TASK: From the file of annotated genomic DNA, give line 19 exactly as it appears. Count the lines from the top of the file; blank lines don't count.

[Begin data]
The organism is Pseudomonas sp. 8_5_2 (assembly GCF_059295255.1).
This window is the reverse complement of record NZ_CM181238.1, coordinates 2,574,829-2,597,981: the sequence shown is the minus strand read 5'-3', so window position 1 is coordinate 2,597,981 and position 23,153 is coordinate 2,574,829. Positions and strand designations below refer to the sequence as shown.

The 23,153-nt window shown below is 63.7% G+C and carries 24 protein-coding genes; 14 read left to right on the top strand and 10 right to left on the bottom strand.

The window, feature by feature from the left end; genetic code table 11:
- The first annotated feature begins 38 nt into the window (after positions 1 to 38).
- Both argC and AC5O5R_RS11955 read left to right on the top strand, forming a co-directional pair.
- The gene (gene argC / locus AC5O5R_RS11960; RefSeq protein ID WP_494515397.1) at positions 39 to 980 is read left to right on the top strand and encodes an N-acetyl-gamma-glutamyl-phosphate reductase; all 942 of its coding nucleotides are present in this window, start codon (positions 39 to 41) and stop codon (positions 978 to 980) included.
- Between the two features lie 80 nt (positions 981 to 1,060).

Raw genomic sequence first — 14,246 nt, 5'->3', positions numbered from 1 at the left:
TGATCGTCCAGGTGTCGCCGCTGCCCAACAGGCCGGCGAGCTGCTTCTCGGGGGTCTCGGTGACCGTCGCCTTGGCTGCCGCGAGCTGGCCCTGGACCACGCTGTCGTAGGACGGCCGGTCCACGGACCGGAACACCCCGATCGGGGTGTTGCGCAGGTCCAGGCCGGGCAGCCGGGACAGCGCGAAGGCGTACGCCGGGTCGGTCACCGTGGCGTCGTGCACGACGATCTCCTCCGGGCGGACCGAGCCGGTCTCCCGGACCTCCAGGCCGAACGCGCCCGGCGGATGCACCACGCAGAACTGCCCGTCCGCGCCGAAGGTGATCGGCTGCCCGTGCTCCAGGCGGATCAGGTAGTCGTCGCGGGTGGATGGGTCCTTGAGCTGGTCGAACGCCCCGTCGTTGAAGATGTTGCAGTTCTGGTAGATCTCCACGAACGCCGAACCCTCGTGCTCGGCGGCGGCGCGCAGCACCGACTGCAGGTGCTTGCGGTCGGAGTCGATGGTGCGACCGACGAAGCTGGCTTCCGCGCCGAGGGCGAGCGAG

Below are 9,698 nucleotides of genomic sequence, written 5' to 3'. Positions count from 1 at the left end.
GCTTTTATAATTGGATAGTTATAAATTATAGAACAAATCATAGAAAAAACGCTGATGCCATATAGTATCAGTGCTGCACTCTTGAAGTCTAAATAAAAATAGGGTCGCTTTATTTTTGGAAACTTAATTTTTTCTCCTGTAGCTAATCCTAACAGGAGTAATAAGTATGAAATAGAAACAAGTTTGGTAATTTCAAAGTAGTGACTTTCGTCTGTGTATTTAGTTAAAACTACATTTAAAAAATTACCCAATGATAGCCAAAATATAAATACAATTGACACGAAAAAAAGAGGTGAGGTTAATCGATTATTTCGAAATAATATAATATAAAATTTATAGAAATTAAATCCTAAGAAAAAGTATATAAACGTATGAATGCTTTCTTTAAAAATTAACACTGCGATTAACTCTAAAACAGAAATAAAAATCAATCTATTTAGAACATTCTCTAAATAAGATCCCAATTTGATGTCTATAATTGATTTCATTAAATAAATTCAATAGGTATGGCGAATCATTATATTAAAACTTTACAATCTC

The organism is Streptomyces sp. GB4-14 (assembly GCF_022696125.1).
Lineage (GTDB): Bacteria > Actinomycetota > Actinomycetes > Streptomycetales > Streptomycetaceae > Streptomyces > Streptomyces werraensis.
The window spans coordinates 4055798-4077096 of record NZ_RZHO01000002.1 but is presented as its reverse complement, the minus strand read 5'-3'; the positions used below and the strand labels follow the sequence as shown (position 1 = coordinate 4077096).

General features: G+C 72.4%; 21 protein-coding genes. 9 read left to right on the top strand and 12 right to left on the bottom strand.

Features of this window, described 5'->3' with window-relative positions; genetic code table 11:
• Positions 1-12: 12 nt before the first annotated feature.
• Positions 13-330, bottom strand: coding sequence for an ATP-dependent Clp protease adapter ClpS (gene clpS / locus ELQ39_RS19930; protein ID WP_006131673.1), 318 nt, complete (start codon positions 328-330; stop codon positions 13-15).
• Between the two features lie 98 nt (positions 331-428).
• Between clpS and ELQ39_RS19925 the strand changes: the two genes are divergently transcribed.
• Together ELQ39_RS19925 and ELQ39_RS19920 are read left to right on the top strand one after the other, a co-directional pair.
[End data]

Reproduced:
• Positions 13-330, bottom strand: coding sequence for an ATP-dependent Clp protease adapter ClpS (gene clpS / locus ELQ39_RS19930; protein ID WP_006131673.1), 318 nt, complete (start codon positions 328-330; stop codon positions 13-15).